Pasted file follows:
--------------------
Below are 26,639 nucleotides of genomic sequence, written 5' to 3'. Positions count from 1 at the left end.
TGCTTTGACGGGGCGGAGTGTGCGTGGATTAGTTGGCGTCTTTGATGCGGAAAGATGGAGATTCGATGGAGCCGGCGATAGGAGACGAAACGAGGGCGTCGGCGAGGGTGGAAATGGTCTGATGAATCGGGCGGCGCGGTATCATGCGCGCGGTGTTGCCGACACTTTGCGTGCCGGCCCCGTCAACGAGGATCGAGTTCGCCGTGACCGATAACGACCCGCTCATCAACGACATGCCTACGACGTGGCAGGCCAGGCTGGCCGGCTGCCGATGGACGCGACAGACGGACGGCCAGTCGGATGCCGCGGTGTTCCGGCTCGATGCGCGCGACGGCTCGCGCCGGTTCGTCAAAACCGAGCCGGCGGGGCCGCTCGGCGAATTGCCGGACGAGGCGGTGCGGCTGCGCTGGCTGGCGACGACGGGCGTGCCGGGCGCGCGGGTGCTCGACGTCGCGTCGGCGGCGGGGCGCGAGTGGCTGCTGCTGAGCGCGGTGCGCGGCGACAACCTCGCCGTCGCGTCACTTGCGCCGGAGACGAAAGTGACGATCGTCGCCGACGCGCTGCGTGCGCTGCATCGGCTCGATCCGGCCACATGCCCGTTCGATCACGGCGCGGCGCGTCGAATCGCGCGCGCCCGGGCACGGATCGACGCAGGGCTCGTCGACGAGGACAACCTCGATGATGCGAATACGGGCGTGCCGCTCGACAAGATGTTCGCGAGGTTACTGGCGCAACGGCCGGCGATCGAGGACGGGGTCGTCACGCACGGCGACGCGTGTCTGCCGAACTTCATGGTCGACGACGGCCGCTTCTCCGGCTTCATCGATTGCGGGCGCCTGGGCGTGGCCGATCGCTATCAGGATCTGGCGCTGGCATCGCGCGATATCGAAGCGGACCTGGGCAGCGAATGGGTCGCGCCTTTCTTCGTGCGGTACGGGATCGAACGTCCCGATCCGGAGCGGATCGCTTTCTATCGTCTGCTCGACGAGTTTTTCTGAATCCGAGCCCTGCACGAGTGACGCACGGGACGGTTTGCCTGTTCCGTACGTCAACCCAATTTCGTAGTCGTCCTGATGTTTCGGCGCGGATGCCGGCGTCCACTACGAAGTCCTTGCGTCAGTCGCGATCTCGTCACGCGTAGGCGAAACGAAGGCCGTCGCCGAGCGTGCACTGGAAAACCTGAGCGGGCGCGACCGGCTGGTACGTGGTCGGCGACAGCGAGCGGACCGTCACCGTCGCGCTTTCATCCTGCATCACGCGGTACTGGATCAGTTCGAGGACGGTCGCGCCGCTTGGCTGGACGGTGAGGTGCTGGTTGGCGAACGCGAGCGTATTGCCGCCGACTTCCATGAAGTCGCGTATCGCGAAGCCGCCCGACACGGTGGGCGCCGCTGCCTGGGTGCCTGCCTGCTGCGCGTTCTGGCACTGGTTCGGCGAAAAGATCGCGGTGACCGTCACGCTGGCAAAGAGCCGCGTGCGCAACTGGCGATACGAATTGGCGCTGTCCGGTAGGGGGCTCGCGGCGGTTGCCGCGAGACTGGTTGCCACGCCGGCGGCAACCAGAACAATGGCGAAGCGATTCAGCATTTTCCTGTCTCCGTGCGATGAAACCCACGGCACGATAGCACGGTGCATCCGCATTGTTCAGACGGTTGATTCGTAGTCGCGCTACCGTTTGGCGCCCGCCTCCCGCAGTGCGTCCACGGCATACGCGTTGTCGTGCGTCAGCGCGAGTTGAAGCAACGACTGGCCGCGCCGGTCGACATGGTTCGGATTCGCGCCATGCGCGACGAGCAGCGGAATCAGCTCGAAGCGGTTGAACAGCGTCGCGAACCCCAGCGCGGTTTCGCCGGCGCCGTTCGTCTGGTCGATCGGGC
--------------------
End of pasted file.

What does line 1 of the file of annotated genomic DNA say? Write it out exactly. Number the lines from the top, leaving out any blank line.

Below are 26,639 nucleotides of genomic sequence, written 5' to 3'. Positions count from 1 at the left end.